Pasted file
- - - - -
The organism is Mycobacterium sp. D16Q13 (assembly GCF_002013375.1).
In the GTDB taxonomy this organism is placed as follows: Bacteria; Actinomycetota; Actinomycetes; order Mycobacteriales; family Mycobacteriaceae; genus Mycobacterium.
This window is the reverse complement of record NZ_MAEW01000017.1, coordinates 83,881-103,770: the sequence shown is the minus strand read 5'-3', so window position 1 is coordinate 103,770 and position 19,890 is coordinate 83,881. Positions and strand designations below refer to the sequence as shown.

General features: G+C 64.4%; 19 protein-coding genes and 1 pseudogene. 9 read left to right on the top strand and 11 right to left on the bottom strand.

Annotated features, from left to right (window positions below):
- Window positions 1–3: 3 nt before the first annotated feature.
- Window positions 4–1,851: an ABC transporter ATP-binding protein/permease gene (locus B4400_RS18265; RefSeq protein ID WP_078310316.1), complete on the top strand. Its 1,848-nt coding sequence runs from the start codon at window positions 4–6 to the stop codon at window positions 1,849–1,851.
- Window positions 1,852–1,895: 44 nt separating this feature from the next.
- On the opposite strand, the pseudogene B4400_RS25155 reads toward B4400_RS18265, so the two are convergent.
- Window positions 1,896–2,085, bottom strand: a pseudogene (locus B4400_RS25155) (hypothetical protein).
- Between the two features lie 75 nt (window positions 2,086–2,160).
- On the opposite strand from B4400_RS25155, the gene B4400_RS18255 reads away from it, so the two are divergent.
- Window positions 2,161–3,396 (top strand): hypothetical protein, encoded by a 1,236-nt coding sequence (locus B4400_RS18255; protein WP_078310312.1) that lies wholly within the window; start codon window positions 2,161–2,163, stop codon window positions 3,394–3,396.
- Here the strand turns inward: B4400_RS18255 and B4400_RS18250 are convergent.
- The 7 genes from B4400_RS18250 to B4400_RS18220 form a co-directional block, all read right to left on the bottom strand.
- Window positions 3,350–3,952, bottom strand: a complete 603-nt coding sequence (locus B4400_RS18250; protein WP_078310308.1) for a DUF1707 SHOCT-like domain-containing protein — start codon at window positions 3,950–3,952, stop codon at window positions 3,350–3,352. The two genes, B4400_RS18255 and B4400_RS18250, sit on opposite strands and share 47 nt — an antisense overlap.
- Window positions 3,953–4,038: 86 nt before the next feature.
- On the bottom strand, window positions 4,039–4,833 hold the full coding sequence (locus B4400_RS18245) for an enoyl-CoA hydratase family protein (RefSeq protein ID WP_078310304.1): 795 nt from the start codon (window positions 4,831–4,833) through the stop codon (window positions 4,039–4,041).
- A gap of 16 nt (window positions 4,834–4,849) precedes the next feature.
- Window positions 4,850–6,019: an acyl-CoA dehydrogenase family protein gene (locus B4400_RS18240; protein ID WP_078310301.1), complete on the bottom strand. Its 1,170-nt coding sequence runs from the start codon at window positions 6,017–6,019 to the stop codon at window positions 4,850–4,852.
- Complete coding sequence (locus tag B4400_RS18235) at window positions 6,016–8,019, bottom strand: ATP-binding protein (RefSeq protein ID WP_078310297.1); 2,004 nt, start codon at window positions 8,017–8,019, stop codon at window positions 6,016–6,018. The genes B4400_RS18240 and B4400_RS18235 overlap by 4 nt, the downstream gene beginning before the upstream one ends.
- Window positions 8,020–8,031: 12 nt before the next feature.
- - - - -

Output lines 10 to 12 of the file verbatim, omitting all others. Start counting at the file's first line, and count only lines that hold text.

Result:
- Window positions 1,896–2,085, bottom strand: a pseudogene (locus B4400_RS25155) (hypothetical protein).
- Between the two features lie 75 nt (window positions 2,086–2,160).
- On the opposite strand from B4400_RS25155, the gene B4400_RS18255 reads away from it, so the two are divergent.